Vice Adm. Samuel Lee Gravely, Jr.

Vice Adm. Samuel Lee Gravely, Jr.Vice Adm. Samuel Lee Gravely, Jr.had a distinguished 38-year naval career as a surface warfare officer and manager. There are several notable achievements to his credit including being the first African-American to command a combatant ship, to be promoted to flag rank, and to command a naval fleet. Gravely’s life and naval career, spanning from 1944 to 1982, also reflected the improved status of African-Americans in the Navy and in American society.

As a distinguished veteran of World War II, and the Korean and Vietnam Wars, his military service suggests several qualities that a successful leader should possess. The first attribute is simply “to be ready.” Gravely could not always determine when an opportunity would arise but he made sure that he had prepared himself to be able to respond to it. Obstacles must be turned into opportunities. For example, when the officers club prevented Gravely from entering, he used the time to complete Navy correspondence courses. The additional education and training helped him become a better officer.

Like any other Sailor, Gravely did not like every job the Navy gave him but he did his best in each of them. In that sense, Gravely believed that all jobs were good jobs because they were chances to excel. Regardless of the size of one’s command, lead with integrity, professionalism, and care. Gravely was a strategist as he faced more than a few challenges. Instead of being overwhelmed by them or focusing on them, he found creative ways to circumvent them or to accept them and he always strove to learn from his experiences. Gravely never sat on his laurels. He continued to learn and to expand his horizons.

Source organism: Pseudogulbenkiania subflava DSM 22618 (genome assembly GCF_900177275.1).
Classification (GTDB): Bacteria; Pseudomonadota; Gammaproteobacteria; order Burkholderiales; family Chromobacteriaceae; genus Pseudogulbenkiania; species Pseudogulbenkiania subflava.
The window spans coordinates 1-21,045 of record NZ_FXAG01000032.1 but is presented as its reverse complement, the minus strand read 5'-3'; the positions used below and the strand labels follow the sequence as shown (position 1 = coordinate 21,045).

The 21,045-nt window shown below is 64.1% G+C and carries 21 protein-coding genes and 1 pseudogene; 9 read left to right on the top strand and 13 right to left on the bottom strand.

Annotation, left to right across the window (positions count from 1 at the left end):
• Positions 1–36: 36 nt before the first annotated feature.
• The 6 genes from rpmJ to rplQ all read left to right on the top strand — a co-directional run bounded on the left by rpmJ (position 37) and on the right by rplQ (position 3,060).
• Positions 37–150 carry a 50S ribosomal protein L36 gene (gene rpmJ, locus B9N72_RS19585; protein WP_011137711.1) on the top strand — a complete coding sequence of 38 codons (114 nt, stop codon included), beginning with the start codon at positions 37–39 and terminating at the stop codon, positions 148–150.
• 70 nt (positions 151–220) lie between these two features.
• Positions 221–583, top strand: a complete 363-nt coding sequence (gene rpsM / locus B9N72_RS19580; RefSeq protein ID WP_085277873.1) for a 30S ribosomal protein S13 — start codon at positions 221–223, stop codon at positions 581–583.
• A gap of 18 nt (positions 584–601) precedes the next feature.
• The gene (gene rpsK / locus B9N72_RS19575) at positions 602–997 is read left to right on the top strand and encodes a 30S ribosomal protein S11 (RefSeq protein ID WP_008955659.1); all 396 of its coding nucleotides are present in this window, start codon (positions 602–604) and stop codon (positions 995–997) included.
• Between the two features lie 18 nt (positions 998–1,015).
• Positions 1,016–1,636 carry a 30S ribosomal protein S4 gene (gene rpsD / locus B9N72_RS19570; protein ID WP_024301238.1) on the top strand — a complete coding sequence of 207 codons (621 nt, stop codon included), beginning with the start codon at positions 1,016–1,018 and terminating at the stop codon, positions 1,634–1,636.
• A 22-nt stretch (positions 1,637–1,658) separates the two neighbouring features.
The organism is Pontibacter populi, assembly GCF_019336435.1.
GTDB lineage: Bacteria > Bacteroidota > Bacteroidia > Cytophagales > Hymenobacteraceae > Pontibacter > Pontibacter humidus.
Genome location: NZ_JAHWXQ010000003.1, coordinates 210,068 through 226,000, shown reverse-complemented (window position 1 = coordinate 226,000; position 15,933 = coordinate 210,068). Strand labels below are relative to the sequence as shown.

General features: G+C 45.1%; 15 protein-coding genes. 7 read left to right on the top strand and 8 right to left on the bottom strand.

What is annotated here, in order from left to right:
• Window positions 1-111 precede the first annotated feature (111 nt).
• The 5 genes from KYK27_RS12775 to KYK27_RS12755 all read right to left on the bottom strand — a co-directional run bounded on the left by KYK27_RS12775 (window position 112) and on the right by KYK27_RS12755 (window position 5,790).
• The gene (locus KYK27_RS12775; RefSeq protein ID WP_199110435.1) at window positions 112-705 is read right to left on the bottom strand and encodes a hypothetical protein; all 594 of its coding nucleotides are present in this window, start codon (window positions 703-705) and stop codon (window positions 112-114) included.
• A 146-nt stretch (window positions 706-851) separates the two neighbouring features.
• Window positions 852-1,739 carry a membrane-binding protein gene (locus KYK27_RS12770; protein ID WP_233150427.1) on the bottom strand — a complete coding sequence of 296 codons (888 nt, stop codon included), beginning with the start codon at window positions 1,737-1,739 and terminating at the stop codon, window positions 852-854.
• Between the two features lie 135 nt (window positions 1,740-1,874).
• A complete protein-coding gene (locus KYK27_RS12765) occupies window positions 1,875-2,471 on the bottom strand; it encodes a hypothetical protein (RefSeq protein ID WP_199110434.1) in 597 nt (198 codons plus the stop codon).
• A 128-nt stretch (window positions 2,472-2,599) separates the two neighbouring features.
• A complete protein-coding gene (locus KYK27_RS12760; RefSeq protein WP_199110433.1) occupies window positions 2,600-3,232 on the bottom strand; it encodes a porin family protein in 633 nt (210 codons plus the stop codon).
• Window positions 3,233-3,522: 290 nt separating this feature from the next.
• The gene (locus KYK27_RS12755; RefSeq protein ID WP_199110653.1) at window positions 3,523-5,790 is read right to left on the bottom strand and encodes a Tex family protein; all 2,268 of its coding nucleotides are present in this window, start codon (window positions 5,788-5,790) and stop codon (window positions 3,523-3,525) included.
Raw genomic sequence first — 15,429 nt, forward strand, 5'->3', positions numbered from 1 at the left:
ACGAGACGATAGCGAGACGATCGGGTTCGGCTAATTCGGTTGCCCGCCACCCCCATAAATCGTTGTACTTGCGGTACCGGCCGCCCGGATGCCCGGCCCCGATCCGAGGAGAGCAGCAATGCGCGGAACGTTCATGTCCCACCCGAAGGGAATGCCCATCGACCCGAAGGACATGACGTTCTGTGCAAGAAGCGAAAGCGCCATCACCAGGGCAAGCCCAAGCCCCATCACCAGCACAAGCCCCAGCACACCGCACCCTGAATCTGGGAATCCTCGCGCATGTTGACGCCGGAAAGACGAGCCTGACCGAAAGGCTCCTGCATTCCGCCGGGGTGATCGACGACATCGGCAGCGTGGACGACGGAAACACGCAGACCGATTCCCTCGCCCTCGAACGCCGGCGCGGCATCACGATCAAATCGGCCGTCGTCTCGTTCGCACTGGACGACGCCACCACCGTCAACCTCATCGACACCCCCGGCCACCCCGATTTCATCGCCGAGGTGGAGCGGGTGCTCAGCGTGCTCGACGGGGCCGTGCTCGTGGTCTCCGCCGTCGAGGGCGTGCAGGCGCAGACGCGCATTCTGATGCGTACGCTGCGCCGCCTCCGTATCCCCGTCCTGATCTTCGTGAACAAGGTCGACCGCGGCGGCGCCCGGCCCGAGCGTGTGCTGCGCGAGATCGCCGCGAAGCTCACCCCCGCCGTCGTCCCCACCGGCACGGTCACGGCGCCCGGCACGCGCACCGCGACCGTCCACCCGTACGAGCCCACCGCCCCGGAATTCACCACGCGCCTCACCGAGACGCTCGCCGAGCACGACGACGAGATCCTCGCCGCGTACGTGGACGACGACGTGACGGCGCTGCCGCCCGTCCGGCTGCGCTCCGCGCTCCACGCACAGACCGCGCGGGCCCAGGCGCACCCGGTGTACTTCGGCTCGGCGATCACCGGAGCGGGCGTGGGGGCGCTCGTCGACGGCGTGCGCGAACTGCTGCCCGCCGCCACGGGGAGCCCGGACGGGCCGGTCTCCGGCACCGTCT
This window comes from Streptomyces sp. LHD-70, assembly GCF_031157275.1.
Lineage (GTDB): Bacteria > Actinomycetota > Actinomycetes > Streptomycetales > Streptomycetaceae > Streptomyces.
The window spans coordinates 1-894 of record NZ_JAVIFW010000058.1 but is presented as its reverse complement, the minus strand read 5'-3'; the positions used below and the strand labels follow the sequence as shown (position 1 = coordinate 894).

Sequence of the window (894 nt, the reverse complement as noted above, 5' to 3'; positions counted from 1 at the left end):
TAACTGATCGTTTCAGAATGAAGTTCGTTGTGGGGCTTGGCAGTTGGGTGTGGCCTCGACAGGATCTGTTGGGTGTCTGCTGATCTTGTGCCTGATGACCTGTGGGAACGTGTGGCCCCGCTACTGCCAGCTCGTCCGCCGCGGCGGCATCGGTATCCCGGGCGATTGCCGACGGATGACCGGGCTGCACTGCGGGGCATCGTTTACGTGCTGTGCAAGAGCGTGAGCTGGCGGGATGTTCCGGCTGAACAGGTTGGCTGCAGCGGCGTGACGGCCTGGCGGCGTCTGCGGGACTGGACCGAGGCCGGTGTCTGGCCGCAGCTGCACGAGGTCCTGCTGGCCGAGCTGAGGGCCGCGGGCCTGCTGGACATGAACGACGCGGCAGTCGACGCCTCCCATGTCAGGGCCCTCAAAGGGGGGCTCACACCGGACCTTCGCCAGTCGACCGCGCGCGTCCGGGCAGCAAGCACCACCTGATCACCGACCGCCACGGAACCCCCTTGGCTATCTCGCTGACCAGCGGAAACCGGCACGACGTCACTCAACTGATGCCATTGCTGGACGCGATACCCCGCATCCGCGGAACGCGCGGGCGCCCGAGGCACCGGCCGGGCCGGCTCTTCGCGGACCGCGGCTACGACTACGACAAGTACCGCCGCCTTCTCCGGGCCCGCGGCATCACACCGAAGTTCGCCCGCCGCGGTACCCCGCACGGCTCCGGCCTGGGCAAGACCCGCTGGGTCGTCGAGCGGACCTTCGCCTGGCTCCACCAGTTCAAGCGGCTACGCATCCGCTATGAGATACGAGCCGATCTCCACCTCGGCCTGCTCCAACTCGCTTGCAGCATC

His career also suggests that leaders must be realistic and optimistic. While Gravely understood the naval policies designed to limit African-Americans in the Navy, he did not let them limit or discourage him. Another important characteristic is having the right attitude, as well as the appropriate credentials. He believed that success and respect were not given to anyone; they had to be earned. Another attribute of leadership is perseverance. An effective leader has to be committed enough to the cause to focus on the goal. Despite the difficulties, Gravely enjoyed his naval service. This reminds leaders that it is important to know your job and to do it well but you should not forget to enjoy the work. An effective leader strives to make a positive difference for others and has a genuine concern for others.

Good leaders are not born; they are developed and one measure of their success is that they have trained others to be effective leaders. Finally, where one starts does not necessarily have to guarantee where he ends up. Instead of accepting the odds for failure, one can beat the odds by working and studying hard. Gravely began his career as a seaman apprentice at Great Lakes in 1942 and rose through the ranks to become a three star admiral.

FLTCM (AW/SW) April Beldo
Manpower, Personnel, Training, and Education Fleet Master Chief

OKINAWA, Japan (May 21, 2014) Fleet Master Chief April Beldo speaks with Sailors after an all-hands call at Camp Shields in Okinawa, Japan. Chief of Naval Personnel (CNP) Vice Adm. Bill Moran and Beldo fielded questions and discussed topics such as petty officer advancement, uniform matters and the Enlisted Early Transition Program. (U.S. Navy photo by Chief Mass Communication Specialist Kim Martinez/Released) Fleet Master Chief Beldo has served as the Manpower, Personnel, Training, and Education (MPT&E) fleet master chief since March 2013. In May 1983, she completed basic training at Recruit Training Center, Orlando, Fla., and later reported to the Checkertails of Composite Squadron Five (VC-5) at Naval Air Station Cubi Point, Philippine Islands.

While with the Checkertails, she was detailed to attend Aviation Maintenance Administrationman “A” School in Meridian, Miss., returning to the squadron after graduation. Follow on tours include: Carrier Airborne Early Warning Squadron (VAW-110) at NAS Miramar, Calif.; Patrol Squadron 11 (VP-11) at NAS Brunswick, Maine; Naval Hospital Corpus Christi, Texas; and Helicopter Anti-Submarine Squadron 6 (HS-6) at NAS North Island, Calif.

While she was with HS-6, she deployed aboard the aircraft carriers USS Abraham Lincoln (CVN 72) and USS Kitty Hawk (CVN 63). She also has served at Commander, Naval Air Force Atlantic (CNAL) with their Aviation Maintenance Management Teams (AMMT), and aboard the aircraft carrier USS George Washington (CVN 73) in Norfolk, Va.